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Journal of Women's History 12.1 (2000) 6-7

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Editor's Note

I write this three weeks before the turn of the millennium, if one subscribes to the 2000 rather than 2001 date. I know Y2K has become a tiresome and overdone cliché, but here it is: it is hard not to think about it. Actually, I am much more excited about the dawn of the twenty-first century than the third millennium. Or, it is simply easier to grasp. I know vaguely that the year 1000 led some people in Europe to predict a similar kind of apocalypse to what survivalists and the Y2K television movie anticipate. But I do not really know anything about how people in the past, especially those with much longer histories than what we number in the Western world, greeted such events.

What I do know is that the beginning of the twentieth century, in Europe and the United States, provoked great optimism and excitement about the future. This would be, people thought, a century of peace, prosperity, and progress. Everything seemed possible. The globe was becoming so economically interconnected that wars would no longer make sense. And then . . . . So now we look back at the twentieth century as the century of imperialism, world war, holocaust, nuclear destruction, and ethnic cleansing. Of course there is much more, not all of it so dire. But, it is sobering to compare the expectations with the outcome and to think about what we really expect of the twenty-first century.

On a very modest scale, that is one of the things we have been trying to do in these pages as 1999 rolls into 2000: to think about the future of the field of women's history. The articles in this issue reveal continuing debates about a number of questions that have emerged in the last decades. In line with the emphasis on the agency of women, even those most disadvantaged, Karin Zipf shows African-American women asserting their claims to both womanhood and independent and free citizenship in the decades after the Civil War. Both Linda Clark and M. Christine Anderson weigh in on the relationship between social work, broadly defined, and women's autonomy and professional opportunity. Clark uses the careers of two inspectresses general in pre-First World War France to show the efficacy, but also limits, of maternalist arguments in opening up careers for women. Maternalism, as Clark points out, worked against the interests of nuns, the subject of Anderson's work in turn-of-the-century (a phrase we will no longer be able to use without more precision!) Cincinnati, Ohio. Anderson puts Catholic women religious in the story of social work and, like Clark, reveals the costs of integration.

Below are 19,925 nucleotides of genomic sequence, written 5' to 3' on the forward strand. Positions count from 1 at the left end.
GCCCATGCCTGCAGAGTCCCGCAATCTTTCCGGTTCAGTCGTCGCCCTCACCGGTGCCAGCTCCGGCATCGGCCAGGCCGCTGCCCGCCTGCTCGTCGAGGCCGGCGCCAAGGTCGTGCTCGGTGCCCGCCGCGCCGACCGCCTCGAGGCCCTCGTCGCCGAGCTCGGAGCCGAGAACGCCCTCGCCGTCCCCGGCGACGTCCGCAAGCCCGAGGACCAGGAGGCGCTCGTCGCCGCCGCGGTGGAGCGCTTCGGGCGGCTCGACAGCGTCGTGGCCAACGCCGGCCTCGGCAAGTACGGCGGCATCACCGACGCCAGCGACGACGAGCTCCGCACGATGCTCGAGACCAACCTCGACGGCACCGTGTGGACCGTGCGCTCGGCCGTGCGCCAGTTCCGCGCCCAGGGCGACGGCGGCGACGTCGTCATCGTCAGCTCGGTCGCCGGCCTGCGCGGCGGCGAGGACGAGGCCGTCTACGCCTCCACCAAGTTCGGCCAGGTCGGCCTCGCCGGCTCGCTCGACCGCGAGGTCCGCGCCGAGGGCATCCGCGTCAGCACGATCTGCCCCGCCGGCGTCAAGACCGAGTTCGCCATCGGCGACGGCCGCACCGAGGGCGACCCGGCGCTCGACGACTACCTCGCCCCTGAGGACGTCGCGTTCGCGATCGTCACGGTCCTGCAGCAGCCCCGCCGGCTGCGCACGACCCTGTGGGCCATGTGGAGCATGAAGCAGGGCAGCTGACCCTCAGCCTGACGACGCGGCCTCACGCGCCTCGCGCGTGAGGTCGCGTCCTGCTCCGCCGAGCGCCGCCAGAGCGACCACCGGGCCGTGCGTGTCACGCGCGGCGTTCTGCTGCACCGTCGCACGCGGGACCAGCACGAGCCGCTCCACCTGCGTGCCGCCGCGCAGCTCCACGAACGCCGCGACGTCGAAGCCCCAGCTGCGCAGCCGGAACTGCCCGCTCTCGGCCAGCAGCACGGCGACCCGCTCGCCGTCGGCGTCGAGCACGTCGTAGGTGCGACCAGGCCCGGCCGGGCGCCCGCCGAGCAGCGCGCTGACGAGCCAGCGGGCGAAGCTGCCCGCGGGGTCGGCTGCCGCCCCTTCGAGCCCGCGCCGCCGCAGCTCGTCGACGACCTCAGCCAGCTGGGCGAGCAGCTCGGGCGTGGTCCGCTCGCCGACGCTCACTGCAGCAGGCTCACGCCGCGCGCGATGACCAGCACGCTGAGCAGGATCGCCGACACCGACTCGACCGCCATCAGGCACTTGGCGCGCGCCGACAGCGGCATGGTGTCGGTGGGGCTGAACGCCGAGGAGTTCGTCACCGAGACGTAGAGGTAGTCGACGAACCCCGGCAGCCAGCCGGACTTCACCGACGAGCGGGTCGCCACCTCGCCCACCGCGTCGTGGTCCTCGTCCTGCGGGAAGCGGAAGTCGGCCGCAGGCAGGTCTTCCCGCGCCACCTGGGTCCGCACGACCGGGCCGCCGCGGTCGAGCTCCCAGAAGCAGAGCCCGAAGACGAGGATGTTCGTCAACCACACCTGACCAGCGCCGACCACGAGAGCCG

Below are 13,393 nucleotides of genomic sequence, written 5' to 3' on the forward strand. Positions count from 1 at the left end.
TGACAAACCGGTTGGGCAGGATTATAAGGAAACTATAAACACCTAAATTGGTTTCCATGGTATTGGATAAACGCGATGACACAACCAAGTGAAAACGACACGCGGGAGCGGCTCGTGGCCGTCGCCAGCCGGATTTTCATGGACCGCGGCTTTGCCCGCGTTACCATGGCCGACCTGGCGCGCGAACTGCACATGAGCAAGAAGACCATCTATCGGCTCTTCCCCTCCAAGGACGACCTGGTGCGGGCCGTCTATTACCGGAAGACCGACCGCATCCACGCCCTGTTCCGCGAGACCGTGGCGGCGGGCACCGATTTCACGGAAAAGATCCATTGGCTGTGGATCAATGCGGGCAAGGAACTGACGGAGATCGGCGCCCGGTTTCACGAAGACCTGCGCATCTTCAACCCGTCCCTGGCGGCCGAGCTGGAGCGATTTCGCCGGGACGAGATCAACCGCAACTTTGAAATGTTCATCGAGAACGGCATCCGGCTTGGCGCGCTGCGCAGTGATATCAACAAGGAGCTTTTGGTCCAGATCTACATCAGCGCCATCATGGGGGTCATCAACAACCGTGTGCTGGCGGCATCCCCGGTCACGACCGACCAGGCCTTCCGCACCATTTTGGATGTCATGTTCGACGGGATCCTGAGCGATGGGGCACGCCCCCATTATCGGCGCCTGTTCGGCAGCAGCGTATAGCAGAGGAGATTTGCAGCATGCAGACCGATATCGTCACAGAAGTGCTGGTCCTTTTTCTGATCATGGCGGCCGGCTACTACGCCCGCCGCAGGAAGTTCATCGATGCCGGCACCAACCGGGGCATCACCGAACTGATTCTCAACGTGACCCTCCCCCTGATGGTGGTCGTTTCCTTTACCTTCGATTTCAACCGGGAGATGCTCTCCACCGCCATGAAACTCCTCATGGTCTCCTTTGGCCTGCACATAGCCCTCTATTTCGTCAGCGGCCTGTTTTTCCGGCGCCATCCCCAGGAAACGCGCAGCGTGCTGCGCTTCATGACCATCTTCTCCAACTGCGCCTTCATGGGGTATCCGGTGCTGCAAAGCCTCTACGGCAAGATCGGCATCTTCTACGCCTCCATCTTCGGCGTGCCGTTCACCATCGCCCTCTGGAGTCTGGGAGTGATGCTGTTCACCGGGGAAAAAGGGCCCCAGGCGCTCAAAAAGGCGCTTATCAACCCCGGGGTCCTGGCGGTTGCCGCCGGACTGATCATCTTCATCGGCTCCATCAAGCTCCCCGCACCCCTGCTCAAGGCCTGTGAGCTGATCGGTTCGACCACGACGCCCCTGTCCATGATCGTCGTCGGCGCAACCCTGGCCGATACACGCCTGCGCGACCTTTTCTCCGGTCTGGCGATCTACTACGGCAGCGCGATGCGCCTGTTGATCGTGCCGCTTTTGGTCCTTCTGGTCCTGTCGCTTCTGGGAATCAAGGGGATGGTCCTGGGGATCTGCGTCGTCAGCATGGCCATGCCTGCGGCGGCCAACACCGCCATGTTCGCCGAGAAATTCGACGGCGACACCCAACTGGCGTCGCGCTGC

The three remaining articles, in very different ways, engage the enduring [End Page 6] question of appropriate roles for women and the players involved in shaping and challenging those roles. Amanda Frisken places the infamous Victoria Woodhull at the center of nineteenth-century American debates about suffrage, respectability, and women in public. Susan Myers-Shirk contributes to the ongoing reevaluation of the "feminine mystique" in the post-Second World War United States by revealing that Protestant pastoral counselors--hardly a group we would expect to be gender terrorists--were reinterpreting women's roles in surprising ways. In an interesting contrast, Greta Bucher explores the struggles and perceptions of Soviet women in the same period to survive in a society that demanded they do it all.

In contemplating the future of women's history in the next century, we decided to find out what young women--middle and high school students--were thinking. We are proud to announce that the Journal of Women's History will cosponsor, with the National Women's History Project, a women's history prize in the National History Day competition, beginning this year. If the winning entry is an essay, we will publish it in the Journal. To launch this relationship with National History Day, Susan Freeman, one of our managing editors whose own research focuses on young women, interviewed the 1999 winners...


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